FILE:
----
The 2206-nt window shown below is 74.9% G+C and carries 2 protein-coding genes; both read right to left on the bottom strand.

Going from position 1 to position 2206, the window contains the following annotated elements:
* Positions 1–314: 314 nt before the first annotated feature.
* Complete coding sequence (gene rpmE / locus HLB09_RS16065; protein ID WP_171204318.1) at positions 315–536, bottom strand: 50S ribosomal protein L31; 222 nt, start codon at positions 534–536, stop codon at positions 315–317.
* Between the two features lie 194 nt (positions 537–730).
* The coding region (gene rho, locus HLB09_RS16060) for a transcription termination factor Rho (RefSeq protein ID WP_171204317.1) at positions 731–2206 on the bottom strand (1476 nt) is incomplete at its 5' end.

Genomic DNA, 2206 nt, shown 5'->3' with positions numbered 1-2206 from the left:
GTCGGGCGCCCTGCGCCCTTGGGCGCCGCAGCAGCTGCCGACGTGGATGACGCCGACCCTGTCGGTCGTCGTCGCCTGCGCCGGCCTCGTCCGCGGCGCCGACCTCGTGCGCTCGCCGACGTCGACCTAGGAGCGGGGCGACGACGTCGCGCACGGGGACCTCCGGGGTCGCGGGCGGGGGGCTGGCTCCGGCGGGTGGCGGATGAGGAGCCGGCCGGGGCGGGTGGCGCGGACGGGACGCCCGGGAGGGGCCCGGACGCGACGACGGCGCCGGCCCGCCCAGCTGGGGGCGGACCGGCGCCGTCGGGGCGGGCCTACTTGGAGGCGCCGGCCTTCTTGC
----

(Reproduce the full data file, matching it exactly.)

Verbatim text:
The 2206-nt window shown below is 74.9% G+C and carries 2 protein-coding genes; both read right to left on the bottom strand.

Going from position 1 to position 2206, the window contains the following annotated elements:
* Positions 1–314: 314 nt before the first annotated feature.
* Complete coding sequence (gene rpmE / locus HLB09_RS16065; protein ID WP_171204318.1) at positions 315–536, bottom strand: 50S ribosomal protein L31; 222 nt, start codon at positions 534–536, stop codon at positions 315–317.
* Between the two features lie 194 nt (positions 537–730).
* The coding region (gene rho, locus HLB09_RS16060) for a transcription termination factor Rho (RefSeq protein ID WP_171204317.1) at positions 731–2206 on the bottom strand (1476 nt) is incomplete at its 5' end.

Genomic DNA, 2206 nt, shown 5'->3' with positions numbered 1-2206 from the left:
GTCGGGCGCCCTGCGCCCTTGGGCGCCGCAGCAGCTGCCGACGTGGATGACGCCGACCCTGTCGGTCGTCGTCGCCTGCGCCGGCCTCGTCCGCGGCGCCGACCTCGTGCGCTCGCCGACGTCGACCTAGGAGCGGGGCGACGACGTCGCGCACGGGGACCTCCGGGGTCGCGGGCGGGGGGCTGGCTCCGGCGGGTGGCGGATGAGGAGCCGGCCGGGGCGGGTGGCGCGGACGGGACGCCCGGGAGGGGCCCGGACGCGACGACGGCGCCGGCCCGCCCAGCTGGGGGCGGACCGGCGCCGTCGGGGCGGGCCTACTTGGAGGCGCCGGCCTTCTTGC